Netflix added 3.57 million subscribers during the third quarter, more than the 2.3 million additions expected for the quarter.
The news allayed investor concern about Netflix's ability to continue to grow, especially as it raises prices, and sent the company's stock up more than 21 percent during afterhours trading on the Nasdaq.
In total, Netflix ended the quarter with 83.3 million paid subscribers. Netflix beat its projections by adding 370,000 subscribers in the U.S. during the quarter, and its strong international growth - 3.2 million subs - was enough to push the company past its conservative estimates. Last quarter, subscriber growth was hit by price increases that rolled out to customers during the spring. Netflix notes in its shareholder letter that during the first nine months of the year it has added 12 million members, the same as the first nine months of 2016; however, 2015 did not have the boost from Netflix's launch in 130 countries.
Speaking on a call with investors on Monday afternoon, CEO Reed Hastings noted that "when we have some big originals, it definitely generates business" but he explained that the release of tent-pole original series and movies do not affect subscriber growth on an annual basis by very much.
Revenue for the quarter passed $2 billion for the first time, up 36 percent from the same period last year. Earnings were 12 cents per share.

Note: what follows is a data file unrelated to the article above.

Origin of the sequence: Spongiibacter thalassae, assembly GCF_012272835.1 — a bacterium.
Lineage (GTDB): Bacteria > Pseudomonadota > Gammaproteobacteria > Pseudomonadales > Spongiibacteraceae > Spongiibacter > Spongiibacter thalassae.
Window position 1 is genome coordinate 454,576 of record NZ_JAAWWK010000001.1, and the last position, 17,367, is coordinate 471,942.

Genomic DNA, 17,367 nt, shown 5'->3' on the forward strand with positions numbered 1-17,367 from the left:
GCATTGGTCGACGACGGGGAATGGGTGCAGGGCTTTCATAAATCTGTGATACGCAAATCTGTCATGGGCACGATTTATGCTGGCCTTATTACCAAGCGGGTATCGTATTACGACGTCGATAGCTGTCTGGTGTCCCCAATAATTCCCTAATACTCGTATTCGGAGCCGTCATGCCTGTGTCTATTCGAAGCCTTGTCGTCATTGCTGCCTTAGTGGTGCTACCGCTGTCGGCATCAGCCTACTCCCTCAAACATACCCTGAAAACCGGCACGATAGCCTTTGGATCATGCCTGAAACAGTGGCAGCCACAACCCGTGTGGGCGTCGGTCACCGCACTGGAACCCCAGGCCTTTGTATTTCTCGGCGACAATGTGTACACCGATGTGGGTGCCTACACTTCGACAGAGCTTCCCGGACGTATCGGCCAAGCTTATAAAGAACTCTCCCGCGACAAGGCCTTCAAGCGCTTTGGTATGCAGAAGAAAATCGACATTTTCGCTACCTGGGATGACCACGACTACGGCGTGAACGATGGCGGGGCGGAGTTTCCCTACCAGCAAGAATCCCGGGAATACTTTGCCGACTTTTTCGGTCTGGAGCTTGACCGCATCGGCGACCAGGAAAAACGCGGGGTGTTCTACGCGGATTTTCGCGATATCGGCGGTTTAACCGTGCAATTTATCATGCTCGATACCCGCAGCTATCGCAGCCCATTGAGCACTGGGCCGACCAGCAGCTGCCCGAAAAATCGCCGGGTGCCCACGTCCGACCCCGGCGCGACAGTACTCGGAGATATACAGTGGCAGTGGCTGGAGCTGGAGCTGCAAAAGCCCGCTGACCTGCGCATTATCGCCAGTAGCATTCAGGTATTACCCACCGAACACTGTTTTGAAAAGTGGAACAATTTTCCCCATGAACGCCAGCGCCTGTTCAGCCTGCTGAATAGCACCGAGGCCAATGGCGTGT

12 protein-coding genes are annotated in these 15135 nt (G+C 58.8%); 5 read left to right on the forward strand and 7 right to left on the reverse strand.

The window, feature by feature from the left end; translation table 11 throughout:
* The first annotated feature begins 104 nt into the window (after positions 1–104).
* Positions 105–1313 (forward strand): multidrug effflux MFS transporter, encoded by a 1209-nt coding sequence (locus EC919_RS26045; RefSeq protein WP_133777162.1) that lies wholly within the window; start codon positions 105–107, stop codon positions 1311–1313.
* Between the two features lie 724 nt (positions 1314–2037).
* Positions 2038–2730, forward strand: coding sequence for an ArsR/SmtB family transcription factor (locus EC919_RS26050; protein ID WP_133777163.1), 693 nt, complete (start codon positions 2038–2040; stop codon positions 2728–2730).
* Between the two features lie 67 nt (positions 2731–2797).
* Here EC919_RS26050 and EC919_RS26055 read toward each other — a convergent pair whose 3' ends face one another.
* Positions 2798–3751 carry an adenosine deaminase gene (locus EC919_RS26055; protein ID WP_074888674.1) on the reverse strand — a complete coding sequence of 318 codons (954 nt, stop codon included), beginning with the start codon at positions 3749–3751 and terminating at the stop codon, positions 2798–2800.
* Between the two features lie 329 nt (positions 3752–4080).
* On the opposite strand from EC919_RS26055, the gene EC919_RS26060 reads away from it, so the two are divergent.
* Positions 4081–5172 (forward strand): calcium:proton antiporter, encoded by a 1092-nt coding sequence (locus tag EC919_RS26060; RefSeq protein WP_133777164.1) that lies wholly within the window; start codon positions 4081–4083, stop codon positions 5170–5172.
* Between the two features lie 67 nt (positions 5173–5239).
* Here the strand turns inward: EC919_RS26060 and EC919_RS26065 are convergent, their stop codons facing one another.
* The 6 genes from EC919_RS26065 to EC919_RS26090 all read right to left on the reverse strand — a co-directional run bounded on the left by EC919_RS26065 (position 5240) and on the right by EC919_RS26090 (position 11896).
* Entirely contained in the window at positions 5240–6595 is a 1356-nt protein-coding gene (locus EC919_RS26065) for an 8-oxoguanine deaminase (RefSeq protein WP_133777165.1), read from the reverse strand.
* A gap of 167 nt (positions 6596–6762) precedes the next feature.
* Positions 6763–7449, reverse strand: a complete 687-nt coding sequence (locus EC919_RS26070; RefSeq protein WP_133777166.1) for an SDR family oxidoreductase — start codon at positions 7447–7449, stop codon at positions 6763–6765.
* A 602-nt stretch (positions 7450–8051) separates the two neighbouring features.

Netflix expects 5.2 million subscriber additions during the fourth quarter, 1.45 million in the U.S. and 3.75 million internationally. That would represent a slight decline year-over-year in subscription growth, reflecting the completion of its rollout of higher prices.
As Netflix continues to push toward more original content, with a goal of 50-50 original and licensed content, the company has announced that it plans to release over 1,000 hours of original programming in 2017, up from 600 hours this year. That equates to a content budget of $6 billion in 2017.
Content chief Ted Sarandos, speaking on the call with investors, noted that while original programming will continue to be a larger percent of Netflix's overall content, that doesn't mean it'll stop licensing content too. "The licensed business as a percentage of business will shrink but as an absolute business will continue to grow," he said.
Meanwhile, he addressed the hiring of former NBCUniversal executive Bela Bajaria and how that fits into his strategy for more unscripted programming. "It's not a material part [of the business] for the next year but I imagine it could be growing over the next several years," he said, noting that it is content that travels well to other countries and is "efficient to produce."
Much of Netflix's growth over the last year has been due to its push internationally. One region it has yet to launch in is China and now the company is saying that it will license its content to online service providers in China instead of operating its own service there.
Netflix recently announced that it will be integrated into Comcast's X1 service, a move that Hastings said isn't necessarily about adding more subscribers because "Comcast users tend to be advanced, high-income households so many of them already have Netflix."